Search tips
Search criteria 


Logo of nihpaAbout Author manuscriptsSubmit a manuscriptHHS Public Access; Author Manuscript; Accepted for publication in peer reviewed journal;
Arterioscler Thromb Vasc Biol. Author manuscript; available in PMC 2010 August 1.
Published in final edited form as:
PMCID: PMC2756965

Rapamycin inhibition of the Akt/mTOR pathway blocks select stages of VEGF-A164 driven angiogenesis, in part by blocking S6Kinase



We evaluated the stages of VEGF-A164 driven angiogenesis that are inhibited by therapeutic doses of rapamycin and the potential role of S6K1 in that response.

Methods and Results

We assessed the effects of rapamycin on the several stages of angiogensis and lymphangiogenesis induced with an adenovirus expressing VEGF-A164 (Ad-VEGF-A164) in the ears of adult nude mice. Rapamycin (0.5mg/kg/day) effectively inhibited mTOR and downstream S6K1 signaling and partially inhibited Akt signaling, likely through effects on TORC2. The earliest stages of angiogenesis, including mother vessel formation and increased vascular permeability, were strikingly inhibited by rapamycin, as was subsequent formation of daughter glomeruloid microvasular proliferations. However, later stage formation of vascular malformations and lymphangiogenesis were unaffected. Retrovirally delivered isoforms and shRNAs demonstrated that S6K1 signaling plays an important role in early VEGF-A164-angiogenesis.


Rapamycin potently inhibited early and mid stages of VEGF-A164 driven angiogenesis, but not late-stage angiogenesis or lymphangiogenesis. Rapamycin decreased phosphorylation of both Akt and S6, suggesting that both the TORC1 and TORC2 pathways are impacted. Inhibition of S6K1 signaling downstream of mTOR is a major component of rapamycin’s anti-angiogenesis action.

Keywords: angiogenesis, VEGF-A, rapamycin, lymphangiogenesis


The success of Avastin in treating vascular endothelial growth factor–A (VEGF-A) driven cancers and macular edema has demonstrated the potential clinical importance of anti-angiogenesis as a therapeutic approach 1. Nonetheless, much remains to be learned about the steps and mechanisms by which VEGF-A induces the formation of new blood vessels and lymphatics 2, 3.

Rapamycin, an inhibitor of “mammalian target of rapamycin” (mTOR), is a natural macrolide antibiotic derived from Streptomyces hygroscopicus. It has been used for some years for immunosuppressing patients following organ transplantion 4 and recently it has shown potential in cancer therapy 5. In addition to its likely role in inhibiting tumor cell growth, rapamycin has also been found to be anti-angiogenic 6, and we have shown that its effects on the tumor vasculature contributed importantly to its anti-cancer efficacy in a spontaneous mouse model of breast cancer 7.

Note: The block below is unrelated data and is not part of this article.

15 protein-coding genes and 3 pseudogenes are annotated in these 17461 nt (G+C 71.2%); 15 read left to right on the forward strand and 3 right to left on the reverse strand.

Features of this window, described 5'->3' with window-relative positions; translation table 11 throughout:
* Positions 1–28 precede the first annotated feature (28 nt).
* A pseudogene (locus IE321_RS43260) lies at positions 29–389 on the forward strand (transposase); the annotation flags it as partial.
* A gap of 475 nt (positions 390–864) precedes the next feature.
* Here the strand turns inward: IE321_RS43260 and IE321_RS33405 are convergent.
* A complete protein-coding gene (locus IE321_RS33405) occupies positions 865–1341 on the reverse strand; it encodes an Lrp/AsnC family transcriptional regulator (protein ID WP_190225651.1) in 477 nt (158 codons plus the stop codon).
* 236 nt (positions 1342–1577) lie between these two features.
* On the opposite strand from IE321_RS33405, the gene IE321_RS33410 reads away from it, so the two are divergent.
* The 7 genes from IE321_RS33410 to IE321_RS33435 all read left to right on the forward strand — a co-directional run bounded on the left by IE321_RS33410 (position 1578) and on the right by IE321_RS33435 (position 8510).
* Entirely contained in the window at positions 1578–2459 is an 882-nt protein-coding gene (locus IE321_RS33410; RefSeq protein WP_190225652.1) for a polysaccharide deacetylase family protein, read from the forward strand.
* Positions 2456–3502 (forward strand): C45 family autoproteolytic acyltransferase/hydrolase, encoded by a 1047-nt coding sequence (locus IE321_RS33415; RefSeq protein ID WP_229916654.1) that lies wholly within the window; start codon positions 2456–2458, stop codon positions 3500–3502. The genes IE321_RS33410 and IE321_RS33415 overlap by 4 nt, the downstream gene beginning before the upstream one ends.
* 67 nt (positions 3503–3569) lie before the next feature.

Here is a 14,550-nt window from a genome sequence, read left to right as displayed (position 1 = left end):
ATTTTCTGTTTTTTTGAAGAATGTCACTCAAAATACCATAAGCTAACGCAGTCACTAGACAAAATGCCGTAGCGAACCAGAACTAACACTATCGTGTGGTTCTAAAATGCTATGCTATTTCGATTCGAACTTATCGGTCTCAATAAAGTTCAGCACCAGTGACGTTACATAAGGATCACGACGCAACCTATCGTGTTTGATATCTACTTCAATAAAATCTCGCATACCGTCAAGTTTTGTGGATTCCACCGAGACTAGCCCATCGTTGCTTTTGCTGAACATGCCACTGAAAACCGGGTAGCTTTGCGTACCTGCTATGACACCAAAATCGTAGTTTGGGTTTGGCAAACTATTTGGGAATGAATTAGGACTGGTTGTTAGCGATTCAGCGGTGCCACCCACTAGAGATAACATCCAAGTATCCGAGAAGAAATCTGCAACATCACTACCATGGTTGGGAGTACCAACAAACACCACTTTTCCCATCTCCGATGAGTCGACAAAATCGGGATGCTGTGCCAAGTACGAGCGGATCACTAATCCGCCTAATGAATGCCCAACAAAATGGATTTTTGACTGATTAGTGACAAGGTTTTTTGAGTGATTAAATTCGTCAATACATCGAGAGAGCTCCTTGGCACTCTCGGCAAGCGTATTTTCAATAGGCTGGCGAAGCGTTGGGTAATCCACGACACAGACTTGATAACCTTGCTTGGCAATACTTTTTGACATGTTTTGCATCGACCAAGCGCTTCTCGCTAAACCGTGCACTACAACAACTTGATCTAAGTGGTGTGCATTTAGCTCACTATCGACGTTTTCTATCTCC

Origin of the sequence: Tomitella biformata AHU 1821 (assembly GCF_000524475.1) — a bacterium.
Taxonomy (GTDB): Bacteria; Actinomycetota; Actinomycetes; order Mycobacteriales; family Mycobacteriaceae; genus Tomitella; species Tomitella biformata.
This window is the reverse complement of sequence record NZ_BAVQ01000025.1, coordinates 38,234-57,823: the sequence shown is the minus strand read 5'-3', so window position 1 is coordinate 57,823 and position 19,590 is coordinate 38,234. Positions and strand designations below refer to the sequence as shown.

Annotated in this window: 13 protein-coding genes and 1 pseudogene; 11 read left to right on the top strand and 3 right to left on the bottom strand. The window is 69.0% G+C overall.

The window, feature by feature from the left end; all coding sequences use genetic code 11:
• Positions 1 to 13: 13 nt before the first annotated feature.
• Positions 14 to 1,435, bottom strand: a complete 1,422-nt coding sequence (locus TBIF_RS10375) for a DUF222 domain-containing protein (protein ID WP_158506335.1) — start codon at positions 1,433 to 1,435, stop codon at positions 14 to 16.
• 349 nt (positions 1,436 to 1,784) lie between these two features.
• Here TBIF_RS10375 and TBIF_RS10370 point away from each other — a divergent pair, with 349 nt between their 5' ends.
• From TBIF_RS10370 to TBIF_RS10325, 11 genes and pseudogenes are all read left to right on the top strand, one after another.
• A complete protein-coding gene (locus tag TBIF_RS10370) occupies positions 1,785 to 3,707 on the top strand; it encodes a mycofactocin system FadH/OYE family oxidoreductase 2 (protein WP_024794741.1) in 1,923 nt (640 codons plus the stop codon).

The PI3K/Akt/mTOR pathway plays a central role in cell growth and metabolism, and rapamycin and related inhibitors have multiple effects on this pathway. Recently we demonstrated that, at low doses, rapamycin inhibits not only mTOR and downstream signaling, but also the Akt pathway upstream of mTOR 8. This was puzzling but perhaps can be explained by the finding that mTOR is distributed in two discrete protein complexes, TORC1 and TORC2, only one of which, TORC1, binds rapamycin. In addition to mTOR, the TORC2 complex contains rictor, mLST8 and SIN1, and regulates Akt phosphorylation at S473 912. Some divergences in Akt downstream signaling have recently been found to depend on differences in the composition of TORC1 and TORC2. For example, although usually present in both TORC1 and TORC2, mLST8 is required for phosphorylation of the Akt-FOXO3 pathway, but not for the Akt-GSK3β (S9) or mTOR-S6K1 (S240/244) pathways 13. Although TORC2 does not bind rapamycin, it has been thought that prolonged rapamycin treatment causes mTOR to be sequestered in TORC1 (its rapamycin binding complex), thus reducing the availability of mTOR for TORC2 assembly 10. However, rapamycin also induces an early, transient rise in Akt signaling, perhaps via de-repression of IRS1, insulin receptor substrate 1, which potentiates PI3K signaling 14.

Studying a spontaneous mouse model of breast cancer, we recently reported that different cells and tissues responded with different levels of sensitivity to rapamycin’s inhibitory effects on the Akt pathway 7. Further, we found that, in general, tumor cells are more likely to maintain elevated Akt phosphorylation during prolonged rapamycin treatment, whereas Akt S473 phosphorylation was strongly inhibited in stromal cells 7. However, because endothelial cells are particularly sensitive to rapamycin-mediated p-Akt S473 downregulation, we were not able to separate the effects of rapamycin on p-Akt S473 from its effects on mTOR downstream signaling, and particularly its effects on S6K1.

The current study had two goals: 1) Define the steps in VEGF-A driven angiogenesis and lymphangiogenesis that are rapamycin sensitive and 2) Determine whether S6K1 signaling plays a key role in the angiogeneic response to VEGF-A.

Materials and Methods

Animals and materials